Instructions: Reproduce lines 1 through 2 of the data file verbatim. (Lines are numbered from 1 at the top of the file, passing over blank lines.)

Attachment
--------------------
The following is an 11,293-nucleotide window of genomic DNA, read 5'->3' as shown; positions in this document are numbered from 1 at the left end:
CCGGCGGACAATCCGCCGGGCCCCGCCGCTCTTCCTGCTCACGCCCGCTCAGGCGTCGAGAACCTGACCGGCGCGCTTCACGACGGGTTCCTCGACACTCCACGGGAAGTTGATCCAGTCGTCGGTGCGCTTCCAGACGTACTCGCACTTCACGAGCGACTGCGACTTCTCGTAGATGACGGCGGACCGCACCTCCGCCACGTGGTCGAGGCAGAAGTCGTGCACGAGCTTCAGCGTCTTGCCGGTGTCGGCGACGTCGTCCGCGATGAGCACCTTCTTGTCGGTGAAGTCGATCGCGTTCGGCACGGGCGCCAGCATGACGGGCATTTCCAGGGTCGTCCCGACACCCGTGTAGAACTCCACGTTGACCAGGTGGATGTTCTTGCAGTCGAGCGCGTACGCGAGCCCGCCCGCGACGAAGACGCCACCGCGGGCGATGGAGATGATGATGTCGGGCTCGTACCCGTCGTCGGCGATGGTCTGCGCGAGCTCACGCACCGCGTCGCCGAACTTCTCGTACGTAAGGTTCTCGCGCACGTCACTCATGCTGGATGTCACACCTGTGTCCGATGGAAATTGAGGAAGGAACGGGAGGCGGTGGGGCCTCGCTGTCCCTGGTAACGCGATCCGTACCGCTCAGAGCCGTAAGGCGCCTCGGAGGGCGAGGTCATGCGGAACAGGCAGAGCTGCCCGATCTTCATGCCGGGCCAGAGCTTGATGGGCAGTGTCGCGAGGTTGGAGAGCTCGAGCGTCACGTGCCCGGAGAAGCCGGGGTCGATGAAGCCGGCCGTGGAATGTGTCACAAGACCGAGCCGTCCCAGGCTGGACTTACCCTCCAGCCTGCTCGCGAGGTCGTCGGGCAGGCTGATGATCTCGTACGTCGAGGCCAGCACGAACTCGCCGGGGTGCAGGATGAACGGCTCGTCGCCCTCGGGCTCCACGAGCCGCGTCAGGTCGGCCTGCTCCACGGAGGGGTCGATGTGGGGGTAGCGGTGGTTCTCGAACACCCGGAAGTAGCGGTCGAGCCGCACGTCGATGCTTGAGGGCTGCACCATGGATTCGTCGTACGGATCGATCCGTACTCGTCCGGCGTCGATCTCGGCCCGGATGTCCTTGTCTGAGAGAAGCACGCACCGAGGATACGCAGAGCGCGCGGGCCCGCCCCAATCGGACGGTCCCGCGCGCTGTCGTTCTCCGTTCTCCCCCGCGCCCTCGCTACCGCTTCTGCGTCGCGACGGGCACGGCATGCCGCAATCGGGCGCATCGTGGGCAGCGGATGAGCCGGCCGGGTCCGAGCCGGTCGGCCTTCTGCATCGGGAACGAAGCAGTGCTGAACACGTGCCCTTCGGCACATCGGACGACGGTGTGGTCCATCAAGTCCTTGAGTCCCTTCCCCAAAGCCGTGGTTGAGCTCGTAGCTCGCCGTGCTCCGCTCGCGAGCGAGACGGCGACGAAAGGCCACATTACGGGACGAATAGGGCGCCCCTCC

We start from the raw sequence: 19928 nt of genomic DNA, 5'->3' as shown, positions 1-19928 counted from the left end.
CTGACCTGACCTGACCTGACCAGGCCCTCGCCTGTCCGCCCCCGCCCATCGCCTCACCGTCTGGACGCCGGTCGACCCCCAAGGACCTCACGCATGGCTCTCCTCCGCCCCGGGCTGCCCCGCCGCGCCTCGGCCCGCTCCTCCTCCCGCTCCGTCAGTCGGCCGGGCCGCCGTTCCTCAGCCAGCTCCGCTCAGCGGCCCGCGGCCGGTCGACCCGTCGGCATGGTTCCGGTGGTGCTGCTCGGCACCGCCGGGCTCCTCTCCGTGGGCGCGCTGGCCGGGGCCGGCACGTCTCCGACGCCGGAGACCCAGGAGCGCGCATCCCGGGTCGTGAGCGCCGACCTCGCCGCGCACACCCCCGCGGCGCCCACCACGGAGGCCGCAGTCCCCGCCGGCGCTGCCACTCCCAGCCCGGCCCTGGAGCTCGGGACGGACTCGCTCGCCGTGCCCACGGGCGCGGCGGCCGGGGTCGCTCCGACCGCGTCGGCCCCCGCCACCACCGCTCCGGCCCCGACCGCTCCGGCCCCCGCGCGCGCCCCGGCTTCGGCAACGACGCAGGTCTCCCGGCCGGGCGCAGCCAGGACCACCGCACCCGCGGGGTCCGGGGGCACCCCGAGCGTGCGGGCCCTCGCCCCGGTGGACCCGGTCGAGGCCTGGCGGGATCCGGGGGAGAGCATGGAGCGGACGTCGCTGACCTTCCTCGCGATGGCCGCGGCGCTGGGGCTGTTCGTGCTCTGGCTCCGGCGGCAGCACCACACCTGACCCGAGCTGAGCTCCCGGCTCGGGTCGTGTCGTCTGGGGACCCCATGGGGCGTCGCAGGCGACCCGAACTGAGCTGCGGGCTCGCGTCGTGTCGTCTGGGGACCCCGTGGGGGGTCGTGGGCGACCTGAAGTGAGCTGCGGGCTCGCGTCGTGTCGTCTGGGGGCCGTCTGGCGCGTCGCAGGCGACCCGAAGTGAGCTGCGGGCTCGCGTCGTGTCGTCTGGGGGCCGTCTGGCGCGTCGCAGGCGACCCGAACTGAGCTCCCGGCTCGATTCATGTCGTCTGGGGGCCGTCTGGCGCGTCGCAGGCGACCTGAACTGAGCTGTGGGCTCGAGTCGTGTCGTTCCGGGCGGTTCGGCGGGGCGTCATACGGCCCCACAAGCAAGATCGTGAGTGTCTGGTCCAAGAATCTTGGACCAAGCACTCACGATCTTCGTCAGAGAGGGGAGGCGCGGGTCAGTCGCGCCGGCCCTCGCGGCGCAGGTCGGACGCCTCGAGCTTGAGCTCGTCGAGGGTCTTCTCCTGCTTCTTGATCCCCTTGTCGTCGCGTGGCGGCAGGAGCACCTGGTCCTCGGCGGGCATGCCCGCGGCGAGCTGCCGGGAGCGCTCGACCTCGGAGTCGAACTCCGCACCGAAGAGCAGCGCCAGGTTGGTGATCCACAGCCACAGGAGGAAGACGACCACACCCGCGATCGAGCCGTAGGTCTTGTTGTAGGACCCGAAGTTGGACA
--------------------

The following is an 11,293-nucleotide window of genomic DNA, read 5'->3' as shown; positions in this document are numbered from 1 at the left end:
CCGGCGGACAATCCGCCGGGCCCCGCCGCTCTTCCTGCTCACGCCCGCTCAGGCGTCGAGAACCTGACCGGCGCGCTTCACGACGGGTTCCTCGACACTCCACGGGAAGTTGATCCAGTCGTCGGTGCGCTTCCAGACGTACTCGCACTTCACGAGCGACTGCGACTTCTCGTAGATGACGGCGGACCGCACCTCCGCCACGTGGTCGAGGCAGAAGTCGTGCACGAGCTTCAGCGTCTTGCCGGTGTCGGCGACGTCGTCCGCGATGAGCACCTTCTTGTCGGTGAAGTCGATCGCGTTCGGCACGGGCGCCAGCATGACGGGCATTTCCAGGGTCGTCCCGACACCCGTGTAGAACTCCACGTTGACCAGGTGGATGTTCTTGCAGTCGAGCGCGTACGCGAGCCCGCCCGCGACGAAGACGCCACCGCGGGCGATGGAGATGATGATGTCGGGCTCGTACCCGTCGTCGGCGATGGTCTGCGCGAGCTCACGCACCGCGTCGCCGAACTTCTCGTACGTAAGGTTCTCGCGCACGTCACTCATGCTGGATGTCACACCTGTGTCCGATGGAAATTGAGGAAGGAACGGGAGGCGGTGGGGCCTCGCTGTCCCTGGTAACGCGATCCGTACCGCTCAGAGCCGTAAGGCGCCTCGGAGGGCGAGGTCATGCGGAACAGGCAGAGCTGCCCGATCTTCATGCCGGGCCAGAGCTTGATGGGCAGTGTCGCGAGGTTGGAGAGCTCGAGCGTCACGTGCCCGGAGAAGCCGGGGTCGATGAAGCCGGCCGTGGAATGTGTCACAAGACCGAGCCGTCCCAGGCTGGACTTACCCTCCAGCCTGCTCGCGAGGTCGTCGGGCAGGCTGATGATCTCGTACGTCGAGGCCAGCACGAACTCGCCGGGGTGCAGGATGAACGGCTCGTCGCCCTCGGGCTCCACGAGCCGCGTCAGGTCGGCCTGCTCCACGGAGGGGTCGATGTGGGGGTAGCGGTGGTTCTCGAACACCCGGAAGTAGCGGTCGAGCCGCACGTCGATGCTTGAGGGCTGCACCATGGATTCGTCGTACGGATCGATCCGTACTCGTCCGGCGTCGATCTCGGCCCGGATGTCCTTGTCTGAGAGAAGCACGCACCGAGGATACGCAGAGCGCGCGGGCCCGCCCCAATCGGACGGTCCCGCGCGCTGTCGTTCTCCGTTCTCCCCCGCGCCCTCGCTACCGCTTCTGCGTCGCGACGGGCACGGCATGCCGCAATCGGGCGCATCGTGGGCAGCGGATGAGCCGGCCGGGTCCGAGCCGGTCGGCCTTCTGCATCGGGAACGAAGCAGTGCTGAACACGTGCCCTTCGGCACATCGGACGACGGTGTGGTCCATCAAGTCCTTGAGTCCCTTCCCCAAAGCCGTGGTTGAGCTCGTAGCTCGCCGTGCTCCGCTCGCGAGCGAGACGGCGACGAAAGGCCACATTACGGGACGAATAGGGCGCCCCTCC